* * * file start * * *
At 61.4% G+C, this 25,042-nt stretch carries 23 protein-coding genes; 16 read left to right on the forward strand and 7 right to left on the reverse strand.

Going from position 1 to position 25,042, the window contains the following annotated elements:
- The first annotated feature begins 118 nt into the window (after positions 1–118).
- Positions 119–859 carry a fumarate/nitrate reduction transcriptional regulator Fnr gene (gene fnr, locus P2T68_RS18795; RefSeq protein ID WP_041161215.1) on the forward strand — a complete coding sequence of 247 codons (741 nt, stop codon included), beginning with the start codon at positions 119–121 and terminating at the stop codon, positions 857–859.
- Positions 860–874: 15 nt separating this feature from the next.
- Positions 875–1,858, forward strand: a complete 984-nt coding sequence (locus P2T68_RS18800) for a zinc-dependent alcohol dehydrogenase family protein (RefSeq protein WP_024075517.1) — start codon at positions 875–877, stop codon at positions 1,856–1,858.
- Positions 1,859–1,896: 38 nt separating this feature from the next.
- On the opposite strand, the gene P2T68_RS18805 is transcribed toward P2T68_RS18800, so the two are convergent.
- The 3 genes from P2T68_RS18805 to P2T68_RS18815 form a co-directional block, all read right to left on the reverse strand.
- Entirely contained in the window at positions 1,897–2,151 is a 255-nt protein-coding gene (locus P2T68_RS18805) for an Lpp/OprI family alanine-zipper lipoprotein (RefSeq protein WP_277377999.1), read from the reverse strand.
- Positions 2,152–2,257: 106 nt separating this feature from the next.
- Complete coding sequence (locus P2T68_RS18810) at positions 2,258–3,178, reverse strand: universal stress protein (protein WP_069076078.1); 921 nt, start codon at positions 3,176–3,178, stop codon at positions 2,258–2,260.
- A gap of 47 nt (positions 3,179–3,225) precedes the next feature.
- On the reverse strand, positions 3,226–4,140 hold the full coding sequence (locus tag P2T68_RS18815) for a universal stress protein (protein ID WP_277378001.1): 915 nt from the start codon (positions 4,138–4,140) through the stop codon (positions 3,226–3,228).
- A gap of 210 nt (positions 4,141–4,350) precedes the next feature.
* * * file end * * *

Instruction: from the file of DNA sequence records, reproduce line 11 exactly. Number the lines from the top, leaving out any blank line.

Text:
- Positions 2,152–2,257: 106 nt separating this feature from the next.